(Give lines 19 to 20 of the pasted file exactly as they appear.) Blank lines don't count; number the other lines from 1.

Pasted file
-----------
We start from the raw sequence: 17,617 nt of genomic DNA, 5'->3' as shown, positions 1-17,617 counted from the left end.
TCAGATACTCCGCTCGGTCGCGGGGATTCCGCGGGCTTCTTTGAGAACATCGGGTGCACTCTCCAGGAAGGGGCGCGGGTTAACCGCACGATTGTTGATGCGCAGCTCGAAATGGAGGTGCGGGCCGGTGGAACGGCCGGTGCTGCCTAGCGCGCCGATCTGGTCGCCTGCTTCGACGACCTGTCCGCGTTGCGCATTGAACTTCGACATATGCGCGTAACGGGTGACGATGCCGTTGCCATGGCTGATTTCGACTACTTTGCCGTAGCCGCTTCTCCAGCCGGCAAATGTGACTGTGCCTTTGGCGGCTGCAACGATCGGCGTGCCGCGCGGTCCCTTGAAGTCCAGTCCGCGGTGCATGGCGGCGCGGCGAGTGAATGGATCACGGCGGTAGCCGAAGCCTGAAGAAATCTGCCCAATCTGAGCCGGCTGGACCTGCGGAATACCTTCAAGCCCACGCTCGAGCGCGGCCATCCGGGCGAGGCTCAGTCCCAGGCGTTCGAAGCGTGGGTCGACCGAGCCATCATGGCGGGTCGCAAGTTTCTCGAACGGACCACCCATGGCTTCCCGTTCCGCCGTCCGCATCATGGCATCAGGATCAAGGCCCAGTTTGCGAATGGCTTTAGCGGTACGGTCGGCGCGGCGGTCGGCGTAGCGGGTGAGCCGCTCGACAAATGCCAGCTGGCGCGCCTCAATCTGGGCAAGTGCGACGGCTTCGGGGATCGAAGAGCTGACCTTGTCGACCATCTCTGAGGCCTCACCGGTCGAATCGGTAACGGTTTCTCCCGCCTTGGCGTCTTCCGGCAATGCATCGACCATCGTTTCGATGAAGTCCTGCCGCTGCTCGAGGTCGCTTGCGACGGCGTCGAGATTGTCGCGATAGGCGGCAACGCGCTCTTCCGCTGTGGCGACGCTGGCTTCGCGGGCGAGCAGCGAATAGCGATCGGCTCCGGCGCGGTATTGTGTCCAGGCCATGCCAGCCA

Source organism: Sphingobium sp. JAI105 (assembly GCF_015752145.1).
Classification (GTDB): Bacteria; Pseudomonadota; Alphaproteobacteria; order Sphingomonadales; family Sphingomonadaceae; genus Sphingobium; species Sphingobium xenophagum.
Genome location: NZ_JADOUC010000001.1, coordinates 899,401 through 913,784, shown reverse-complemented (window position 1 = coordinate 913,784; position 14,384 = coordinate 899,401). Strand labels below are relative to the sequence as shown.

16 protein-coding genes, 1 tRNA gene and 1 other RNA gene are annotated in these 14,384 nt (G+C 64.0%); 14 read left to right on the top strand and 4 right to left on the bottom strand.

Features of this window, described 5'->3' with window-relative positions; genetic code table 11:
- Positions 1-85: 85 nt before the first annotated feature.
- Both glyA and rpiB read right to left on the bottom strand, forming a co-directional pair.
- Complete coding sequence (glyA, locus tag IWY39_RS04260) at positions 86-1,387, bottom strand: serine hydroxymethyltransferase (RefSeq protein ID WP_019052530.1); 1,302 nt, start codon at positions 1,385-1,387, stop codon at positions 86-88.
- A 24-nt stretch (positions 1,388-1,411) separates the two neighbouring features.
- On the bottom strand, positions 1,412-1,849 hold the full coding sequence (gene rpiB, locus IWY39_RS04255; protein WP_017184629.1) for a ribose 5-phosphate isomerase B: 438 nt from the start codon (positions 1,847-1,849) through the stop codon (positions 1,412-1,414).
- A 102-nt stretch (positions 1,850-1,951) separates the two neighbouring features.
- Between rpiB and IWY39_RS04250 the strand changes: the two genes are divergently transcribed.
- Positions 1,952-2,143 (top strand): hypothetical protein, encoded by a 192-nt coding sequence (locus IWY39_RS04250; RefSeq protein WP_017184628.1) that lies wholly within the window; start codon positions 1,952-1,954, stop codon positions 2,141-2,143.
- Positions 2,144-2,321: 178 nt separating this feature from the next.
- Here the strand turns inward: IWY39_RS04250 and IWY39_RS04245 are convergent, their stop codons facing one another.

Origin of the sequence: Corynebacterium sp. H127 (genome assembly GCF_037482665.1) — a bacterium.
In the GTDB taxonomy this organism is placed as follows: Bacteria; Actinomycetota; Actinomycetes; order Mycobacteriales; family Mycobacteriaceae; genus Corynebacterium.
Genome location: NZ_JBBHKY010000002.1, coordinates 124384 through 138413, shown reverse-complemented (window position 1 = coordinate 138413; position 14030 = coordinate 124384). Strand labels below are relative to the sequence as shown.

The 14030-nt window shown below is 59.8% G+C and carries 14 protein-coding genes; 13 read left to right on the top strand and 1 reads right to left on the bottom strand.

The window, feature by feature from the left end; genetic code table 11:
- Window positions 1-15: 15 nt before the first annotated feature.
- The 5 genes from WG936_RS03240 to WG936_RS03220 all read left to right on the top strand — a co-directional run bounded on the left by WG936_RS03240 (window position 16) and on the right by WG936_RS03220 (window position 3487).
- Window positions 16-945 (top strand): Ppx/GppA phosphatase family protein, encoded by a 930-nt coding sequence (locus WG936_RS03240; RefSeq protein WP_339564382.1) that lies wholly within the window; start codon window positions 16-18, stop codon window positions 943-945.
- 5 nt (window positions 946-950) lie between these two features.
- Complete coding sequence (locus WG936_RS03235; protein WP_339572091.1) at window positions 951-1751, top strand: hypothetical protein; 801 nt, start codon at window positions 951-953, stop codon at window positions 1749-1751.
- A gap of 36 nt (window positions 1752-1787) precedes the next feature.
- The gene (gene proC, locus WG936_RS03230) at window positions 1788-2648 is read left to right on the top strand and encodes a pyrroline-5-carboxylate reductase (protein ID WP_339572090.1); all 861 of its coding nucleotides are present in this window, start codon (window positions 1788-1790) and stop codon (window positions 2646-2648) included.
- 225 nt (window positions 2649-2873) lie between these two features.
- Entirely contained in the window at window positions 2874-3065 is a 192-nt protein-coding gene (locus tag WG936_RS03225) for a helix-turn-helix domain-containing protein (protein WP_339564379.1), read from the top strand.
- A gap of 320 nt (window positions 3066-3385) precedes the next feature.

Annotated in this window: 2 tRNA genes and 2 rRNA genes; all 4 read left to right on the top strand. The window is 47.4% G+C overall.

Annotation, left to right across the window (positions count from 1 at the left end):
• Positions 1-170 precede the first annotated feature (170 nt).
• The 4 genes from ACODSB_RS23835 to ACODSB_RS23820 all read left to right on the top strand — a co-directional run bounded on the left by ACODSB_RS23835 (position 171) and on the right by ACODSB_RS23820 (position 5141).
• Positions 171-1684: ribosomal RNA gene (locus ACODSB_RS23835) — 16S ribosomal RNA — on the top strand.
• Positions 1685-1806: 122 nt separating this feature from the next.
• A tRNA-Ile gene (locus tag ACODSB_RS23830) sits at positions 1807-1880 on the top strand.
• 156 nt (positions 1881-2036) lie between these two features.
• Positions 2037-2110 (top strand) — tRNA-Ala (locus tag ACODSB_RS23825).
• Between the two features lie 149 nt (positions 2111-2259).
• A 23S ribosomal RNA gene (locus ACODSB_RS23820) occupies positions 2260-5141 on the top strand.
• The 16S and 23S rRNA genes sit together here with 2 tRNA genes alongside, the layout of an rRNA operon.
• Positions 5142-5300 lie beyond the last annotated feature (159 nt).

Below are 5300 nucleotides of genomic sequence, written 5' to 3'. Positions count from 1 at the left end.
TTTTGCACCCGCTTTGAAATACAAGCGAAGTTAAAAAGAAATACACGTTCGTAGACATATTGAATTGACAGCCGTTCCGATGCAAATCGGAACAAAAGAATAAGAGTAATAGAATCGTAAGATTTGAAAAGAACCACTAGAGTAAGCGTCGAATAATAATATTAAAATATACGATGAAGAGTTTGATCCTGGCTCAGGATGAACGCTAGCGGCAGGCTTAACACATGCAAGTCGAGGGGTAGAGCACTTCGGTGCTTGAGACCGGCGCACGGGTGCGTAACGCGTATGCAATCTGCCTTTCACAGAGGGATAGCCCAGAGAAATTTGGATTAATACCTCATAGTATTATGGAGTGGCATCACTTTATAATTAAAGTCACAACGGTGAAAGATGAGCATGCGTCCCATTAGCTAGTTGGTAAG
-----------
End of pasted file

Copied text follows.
In the GTDB taxonomy this organism is placed as follows: Bacteria; Actinomycetota; Actinomycetes; order Mycobacteriales; family Mycobacteriaceae; genus Corynebacterium.
Genome location: NZ_JBBHKY010000002.1, coordinates 124384 through 138413, shown reverse-complemented (window position 1 = coordinate 138413; position 14030 = coordinate 124384). Strand labels below are relative to the sequence as shown.